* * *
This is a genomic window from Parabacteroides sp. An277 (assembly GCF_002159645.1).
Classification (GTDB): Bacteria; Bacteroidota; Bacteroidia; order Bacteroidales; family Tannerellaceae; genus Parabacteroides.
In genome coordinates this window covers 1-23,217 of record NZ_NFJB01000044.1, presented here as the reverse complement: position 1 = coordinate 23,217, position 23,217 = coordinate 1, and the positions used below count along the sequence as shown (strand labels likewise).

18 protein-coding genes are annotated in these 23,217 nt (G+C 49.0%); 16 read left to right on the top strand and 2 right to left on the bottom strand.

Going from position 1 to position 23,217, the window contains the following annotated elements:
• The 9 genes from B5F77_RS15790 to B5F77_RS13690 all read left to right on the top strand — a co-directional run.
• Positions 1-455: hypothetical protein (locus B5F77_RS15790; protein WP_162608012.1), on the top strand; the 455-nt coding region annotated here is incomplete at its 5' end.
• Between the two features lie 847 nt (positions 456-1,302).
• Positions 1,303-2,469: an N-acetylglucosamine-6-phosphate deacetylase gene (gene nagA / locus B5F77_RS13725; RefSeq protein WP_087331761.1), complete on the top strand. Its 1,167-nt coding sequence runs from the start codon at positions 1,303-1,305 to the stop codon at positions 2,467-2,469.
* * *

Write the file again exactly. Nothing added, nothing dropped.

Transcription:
This is a genomic window from Parabacteroides sp. An277 (assembly GCF_002159645.1).
Classification (GTDB): Bacteria; Bacteroidota; Bacteroidia; order Bacteroidales; family Tannerellaceae; genus Parabacteroides.
In genome coordinates this window covers 1-23,217 of record NZ_NFJB01000044.1, presented here as the reverse complement: position 1 = coordinate 23,217, position 23,217 = coordinate 1, and the positions used below count along the sequence as shown (strand labels likewise).

18 protein-coding genes are annotated in these 23,217 nt (G+C 49.0%); 16 read left to right on the top strand and 2 right to left on the bottom strand.

Going from position 1 to position 23,217, the window contains the following annotated elements:
• The 9 genes from B5F77_RS15790 to B5F77_RS13690 all read left to right on the top strand — a co-directional run.
• Positions 1-455: hypothetical protein (locus B5F77_RS15790; protein WP_162608012.1), on the top strand; the 455-nt coding region annotated here is incomplete at its 5' end.
• Between the two features lie 847 nt (positions 456-1,302).
• Positions 1,303-2,469: an N-acetylglucosamine-6-phosphate deacetylase gene (gene nagA / locus B5F77_RS13725; RefSeq protein WP_087331761.1), complete on the top strand. Its 1,167-nt coding sequence runs from the start codon at positions 1,303-1,305 to the stop codon at positions 2,467-2,469.